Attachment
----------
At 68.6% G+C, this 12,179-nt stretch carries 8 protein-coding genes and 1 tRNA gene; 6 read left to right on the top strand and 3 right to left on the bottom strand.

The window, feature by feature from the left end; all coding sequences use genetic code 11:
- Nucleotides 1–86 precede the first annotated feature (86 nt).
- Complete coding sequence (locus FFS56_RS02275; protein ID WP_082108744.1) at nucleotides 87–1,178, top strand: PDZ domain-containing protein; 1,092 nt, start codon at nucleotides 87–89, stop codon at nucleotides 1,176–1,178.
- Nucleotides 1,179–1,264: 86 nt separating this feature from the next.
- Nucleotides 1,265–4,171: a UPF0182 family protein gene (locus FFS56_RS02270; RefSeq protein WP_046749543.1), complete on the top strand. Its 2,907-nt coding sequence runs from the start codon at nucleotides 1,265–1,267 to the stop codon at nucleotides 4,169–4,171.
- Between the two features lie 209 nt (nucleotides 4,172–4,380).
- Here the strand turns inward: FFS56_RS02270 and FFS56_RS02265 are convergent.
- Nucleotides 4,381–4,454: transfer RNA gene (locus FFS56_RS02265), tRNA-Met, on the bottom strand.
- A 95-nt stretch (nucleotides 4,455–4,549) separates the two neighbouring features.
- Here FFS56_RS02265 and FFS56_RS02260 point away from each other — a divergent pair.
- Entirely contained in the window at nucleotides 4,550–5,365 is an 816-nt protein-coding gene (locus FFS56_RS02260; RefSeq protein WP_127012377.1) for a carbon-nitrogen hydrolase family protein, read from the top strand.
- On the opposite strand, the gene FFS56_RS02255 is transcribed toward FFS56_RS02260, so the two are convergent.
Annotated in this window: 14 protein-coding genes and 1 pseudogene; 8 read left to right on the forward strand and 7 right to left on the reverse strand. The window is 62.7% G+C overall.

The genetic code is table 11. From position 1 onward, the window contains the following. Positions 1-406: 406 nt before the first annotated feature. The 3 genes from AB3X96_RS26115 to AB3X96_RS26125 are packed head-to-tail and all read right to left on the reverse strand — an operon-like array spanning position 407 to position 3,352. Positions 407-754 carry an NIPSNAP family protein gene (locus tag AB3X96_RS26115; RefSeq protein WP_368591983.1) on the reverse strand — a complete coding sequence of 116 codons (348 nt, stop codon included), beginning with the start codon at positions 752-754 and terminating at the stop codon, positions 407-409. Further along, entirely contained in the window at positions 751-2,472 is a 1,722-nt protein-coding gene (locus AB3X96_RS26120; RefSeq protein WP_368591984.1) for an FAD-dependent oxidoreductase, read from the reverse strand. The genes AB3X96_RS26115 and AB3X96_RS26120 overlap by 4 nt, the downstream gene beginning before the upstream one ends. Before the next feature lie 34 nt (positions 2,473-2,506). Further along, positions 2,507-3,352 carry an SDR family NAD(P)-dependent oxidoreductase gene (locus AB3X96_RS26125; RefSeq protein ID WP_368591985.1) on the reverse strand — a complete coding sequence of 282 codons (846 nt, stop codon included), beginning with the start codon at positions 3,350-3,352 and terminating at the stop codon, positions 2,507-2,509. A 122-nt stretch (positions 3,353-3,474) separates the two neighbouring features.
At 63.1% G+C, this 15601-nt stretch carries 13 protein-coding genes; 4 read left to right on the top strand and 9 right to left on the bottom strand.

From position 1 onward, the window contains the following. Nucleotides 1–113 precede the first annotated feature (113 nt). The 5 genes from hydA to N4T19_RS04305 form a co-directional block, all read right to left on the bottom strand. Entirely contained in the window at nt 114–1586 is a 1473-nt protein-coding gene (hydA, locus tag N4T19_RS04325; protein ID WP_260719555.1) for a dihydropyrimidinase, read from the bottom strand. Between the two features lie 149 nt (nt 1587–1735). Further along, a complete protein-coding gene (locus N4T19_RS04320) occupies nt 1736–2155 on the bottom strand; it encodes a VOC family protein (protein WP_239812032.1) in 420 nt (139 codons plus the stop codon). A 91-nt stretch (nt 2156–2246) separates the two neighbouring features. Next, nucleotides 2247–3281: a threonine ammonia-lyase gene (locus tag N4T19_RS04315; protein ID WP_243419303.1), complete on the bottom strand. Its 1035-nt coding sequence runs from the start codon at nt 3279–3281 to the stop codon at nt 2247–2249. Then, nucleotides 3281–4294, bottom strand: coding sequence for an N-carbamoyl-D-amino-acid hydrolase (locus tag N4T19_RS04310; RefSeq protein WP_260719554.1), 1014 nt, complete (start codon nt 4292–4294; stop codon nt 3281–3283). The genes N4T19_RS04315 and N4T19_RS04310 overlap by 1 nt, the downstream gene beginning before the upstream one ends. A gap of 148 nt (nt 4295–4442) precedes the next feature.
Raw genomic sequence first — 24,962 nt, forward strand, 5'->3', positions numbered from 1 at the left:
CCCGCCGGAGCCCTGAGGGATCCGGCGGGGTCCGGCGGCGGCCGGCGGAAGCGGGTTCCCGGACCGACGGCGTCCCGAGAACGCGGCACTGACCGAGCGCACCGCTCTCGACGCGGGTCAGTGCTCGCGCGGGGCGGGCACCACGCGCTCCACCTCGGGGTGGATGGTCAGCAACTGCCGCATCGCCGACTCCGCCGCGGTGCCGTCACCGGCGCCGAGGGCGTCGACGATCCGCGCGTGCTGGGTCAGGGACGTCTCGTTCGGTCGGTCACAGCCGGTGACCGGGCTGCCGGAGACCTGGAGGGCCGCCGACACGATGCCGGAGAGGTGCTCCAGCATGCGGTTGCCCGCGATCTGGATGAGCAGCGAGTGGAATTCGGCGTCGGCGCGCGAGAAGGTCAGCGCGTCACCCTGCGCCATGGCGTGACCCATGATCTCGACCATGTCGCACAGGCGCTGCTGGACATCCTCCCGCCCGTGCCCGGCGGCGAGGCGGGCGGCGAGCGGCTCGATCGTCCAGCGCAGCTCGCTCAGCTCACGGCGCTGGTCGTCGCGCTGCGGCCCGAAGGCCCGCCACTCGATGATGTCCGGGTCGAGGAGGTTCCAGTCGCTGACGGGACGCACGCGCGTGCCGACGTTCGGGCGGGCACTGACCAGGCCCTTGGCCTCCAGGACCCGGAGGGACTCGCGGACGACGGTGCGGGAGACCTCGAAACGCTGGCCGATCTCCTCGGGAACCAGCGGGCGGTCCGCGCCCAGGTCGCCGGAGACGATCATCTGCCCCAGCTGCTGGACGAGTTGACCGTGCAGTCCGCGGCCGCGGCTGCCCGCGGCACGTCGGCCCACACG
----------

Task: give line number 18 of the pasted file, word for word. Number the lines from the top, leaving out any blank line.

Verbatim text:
Raw genomic sequence first — 24,962 nt, forward strand, 5'->3', positions numbered from 1 at the left: